By DON VAUGHAN
I listen to “The Puzzle” on National Public Radio almost every Sunday morning at 7:40 a.m. On June 17 Will Shortz announced, “In honor of Rachel [Martin, Weekend Edition’s anchor], who is about to go on maternity leave, every answer is a word, phrase or name starting with B, ending in Y and having an AB inside, although not necessarily consecutively.” An anesthesiologist from Missouri, the one selected to play the puzzle, could not think of the answer to “Herman Melville story, _____, the Scrivener.”
Martin was flabbergasted that she was able to fill in the blank. “Bartleby the Scrivener: A Story of Wall-Street,” is a short story that was published in 1853. Thanks Martin and Shortz for bringing it to my attention. I’m giving it a good read, enjoying it, and pulling some words from it for this week’s quiz in Vaughan’s Vocabulary.
1. scrivener (SCRIV-nur)
A. one who writes out deeds, letters, etcetera
C. writer of short stories
2. indecorous (in-DECK-er-uhs)
A. violating generally accepted standards of good taste or propriety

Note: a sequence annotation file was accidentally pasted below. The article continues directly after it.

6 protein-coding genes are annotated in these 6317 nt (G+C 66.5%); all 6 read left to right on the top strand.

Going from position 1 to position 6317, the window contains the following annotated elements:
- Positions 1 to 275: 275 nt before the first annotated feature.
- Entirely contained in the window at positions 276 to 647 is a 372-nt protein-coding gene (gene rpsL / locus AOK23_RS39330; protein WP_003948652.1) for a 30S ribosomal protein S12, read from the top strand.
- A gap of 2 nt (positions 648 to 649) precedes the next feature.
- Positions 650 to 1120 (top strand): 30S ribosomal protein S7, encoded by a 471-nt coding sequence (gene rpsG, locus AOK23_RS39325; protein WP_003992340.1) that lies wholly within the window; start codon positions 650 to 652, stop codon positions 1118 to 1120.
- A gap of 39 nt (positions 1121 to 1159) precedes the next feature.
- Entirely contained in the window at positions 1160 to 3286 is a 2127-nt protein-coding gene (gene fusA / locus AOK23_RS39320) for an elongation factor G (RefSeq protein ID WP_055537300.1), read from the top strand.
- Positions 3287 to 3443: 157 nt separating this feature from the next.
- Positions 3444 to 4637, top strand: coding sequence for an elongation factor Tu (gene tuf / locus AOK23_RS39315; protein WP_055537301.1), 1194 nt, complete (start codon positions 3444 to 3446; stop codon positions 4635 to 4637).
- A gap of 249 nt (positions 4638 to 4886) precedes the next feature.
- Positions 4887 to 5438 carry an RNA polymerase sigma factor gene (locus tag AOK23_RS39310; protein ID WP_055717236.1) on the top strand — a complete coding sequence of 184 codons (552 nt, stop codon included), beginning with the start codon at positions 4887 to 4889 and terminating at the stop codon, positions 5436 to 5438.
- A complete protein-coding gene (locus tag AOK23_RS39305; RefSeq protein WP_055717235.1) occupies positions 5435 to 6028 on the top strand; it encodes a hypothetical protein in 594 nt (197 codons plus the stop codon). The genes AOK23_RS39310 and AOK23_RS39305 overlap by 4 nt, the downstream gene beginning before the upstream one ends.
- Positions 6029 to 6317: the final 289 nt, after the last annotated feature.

Shortz added a syllable to scrivener. “SCRIV-nur” is how to say it. A is the answer. The pronunciation “in-di-CORE-us” is acceptable, but saying it that way can be mistaken for “in the chorus.” All four apply to No. 2.
3. imprimis (em-PRY-mis)
A. in the first place
B. not practical
C. to write
D. to allocate
4. orbicular (or-BIC-yuh-ler)
B. circular or spherical
5. pursy (PUR-see)
A. corpulent or fat
B. slim and trim
No. 3, imprimis, is A. In my Sunday sermon I plan to use the word “imprimis” right before I give the first of four main points. No. 4, orbicular is B. No. 5, pursy, is A.
Last week’s mystery word is primrose.
This week’s mystery word to solve means profitable. Its second syllable has the sound of the twelfth letter of the Greek alphabet.
Don R. Vaughan, Ph.D. in Mass Communication, is a professor at East Miss. Community College. Contact him at firstname.lastname@example.org .